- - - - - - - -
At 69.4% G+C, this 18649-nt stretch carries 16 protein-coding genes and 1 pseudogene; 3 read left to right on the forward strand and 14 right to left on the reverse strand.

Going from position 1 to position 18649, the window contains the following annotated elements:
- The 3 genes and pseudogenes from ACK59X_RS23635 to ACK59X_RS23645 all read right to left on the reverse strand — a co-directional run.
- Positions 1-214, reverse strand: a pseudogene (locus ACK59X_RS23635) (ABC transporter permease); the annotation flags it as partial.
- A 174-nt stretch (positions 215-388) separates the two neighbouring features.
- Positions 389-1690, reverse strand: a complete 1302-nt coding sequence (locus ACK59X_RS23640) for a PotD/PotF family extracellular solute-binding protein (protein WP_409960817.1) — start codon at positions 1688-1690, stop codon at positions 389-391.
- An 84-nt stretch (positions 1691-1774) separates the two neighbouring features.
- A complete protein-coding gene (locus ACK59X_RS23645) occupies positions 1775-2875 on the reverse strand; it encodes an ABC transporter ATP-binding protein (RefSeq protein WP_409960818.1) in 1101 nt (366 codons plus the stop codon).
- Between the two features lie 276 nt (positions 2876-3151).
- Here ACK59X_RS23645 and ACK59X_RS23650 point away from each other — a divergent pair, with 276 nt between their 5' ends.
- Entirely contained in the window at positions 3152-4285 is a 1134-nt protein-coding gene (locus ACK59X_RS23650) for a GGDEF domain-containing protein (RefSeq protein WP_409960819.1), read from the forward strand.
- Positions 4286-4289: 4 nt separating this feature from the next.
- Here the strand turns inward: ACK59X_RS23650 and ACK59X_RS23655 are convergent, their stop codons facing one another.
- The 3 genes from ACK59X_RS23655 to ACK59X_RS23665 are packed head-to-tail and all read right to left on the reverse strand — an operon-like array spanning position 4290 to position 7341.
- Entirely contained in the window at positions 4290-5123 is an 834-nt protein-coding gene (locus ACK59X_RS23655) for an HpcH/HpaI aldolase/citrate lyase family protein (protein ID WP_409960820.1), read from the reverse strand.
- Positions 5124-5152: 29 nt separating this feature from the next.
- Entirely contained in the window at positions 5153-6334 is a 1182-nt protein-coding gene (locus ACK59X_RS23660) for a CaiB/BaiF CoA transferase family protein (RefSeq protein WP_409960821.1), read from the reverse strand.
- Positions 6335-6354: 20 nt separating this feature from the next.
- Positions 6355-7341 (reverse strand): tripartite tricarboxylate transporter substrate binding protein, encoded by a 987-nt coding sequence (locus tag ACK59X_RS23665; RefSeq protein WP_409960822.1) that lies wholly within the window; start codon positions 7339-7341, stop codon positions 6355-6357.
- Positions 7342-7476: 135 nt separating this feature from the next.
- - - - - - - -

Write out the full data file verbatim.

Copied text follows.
At 69.4% G+C, this 18649-nt stretch carries 16 protein-coding genes and 1 pseudogene; 3 read left to right on the forward strand and 14 right to left on the reverse strand.

Going from position 1 to position 18649, the window contains the following annotated elements:
- The 3 genes and pseudogenes from ACK59X_RS23635 to ACK59X_RS23645 all read right to left on the reverse strand — a co-directional run.
- Positions 1-214, reverse strand: a pseudogene (locus ACK59X_RS23635) (ABC transporter permease); the annotation flags it as partial.
- A 174-nt stretch (positions 215-388) separates the two neighbouring features.
- Positions 389-1690, reverse strand: a complete 1302-nt coding sequence (locus ACK59X_RS23640) for a PotD/PotF family extracellular solute-binding protein (protein WP_409960817.1) — start codon at positions 1688-1690, stop codon at positions 389-391.
- An 84-nt stretch (positions 1691-1774) separates the two neighbouring features.
- A complete protein-coding gene (locus ACK59X_RS23645) occupies positions 1775-2875 on the reverse strand; it encodes an ABC transporter ATP-binding protein (RefSeq protein WP_409960818.1) in 1101 nt (366 codons plus the stop codon).
- Between the two features lie 276 nt (positions 2876-3151).
- Here ACK59X_RS23645 and ACK59X_RS23650 point away from each other — a divergent pair, with 276 nt between their 5' ends.
- Entirely contained in the window at positions 3152-4285 is a 1134-nt protein-coding gene (locus ACK59X_RS23650) for a GGDEF domain-containing protein (RefSeq protein WP_409960819.1), read from the forward strand.
- Positions 4286-4289: 4 nt separating this feature from the next.
- Here the strand turns inward: ACK59X_RS23650 and ACK59X_RS23655 are convergent, their stop codons facing one another.
- The 3 genes from ACK59X_RS23655 to ACK59X_RS23665 are packed head-to-tail and all read right to left on the reverse strand — an operon-like array spanning position 4290 to position 7341.
- Entirely contained in the window at positions 4290-5123 is an 834-nt protein-coding gene (locus ACK59X_RS23655) for an HpcH/HpaI aldolase/citrate lyase family protein (protein ID WP_409960820.1), read from the reverse strand.
- Positions 5124-5152: 29 nt separating this feature from the next.
- Entirely contained in the window at positions 5153-6334 is a 1182-nt protein-coding gene (locus ACK59X_RS23660) for a CaiB/BaiF CoA transferase family protein (RefSeq protein WP_409960821.1), read from the reverse strand.
- Positions 6335-6354: 20 nt separating this feature from the next.
- Positions 6355-7341 (reverse strand): tripartite tricarboxylate transporter substrate binding protein, encoded by a 987-nt coding sequence (locus tag ACK59X_RS23665; RefSeq protein WP_409960822.1) that lies wholly within the window; start codon positions 7339-7341, stop codon positions 6355-6357.
- Positions 7342-7476: 135 nt separating this feature from the next.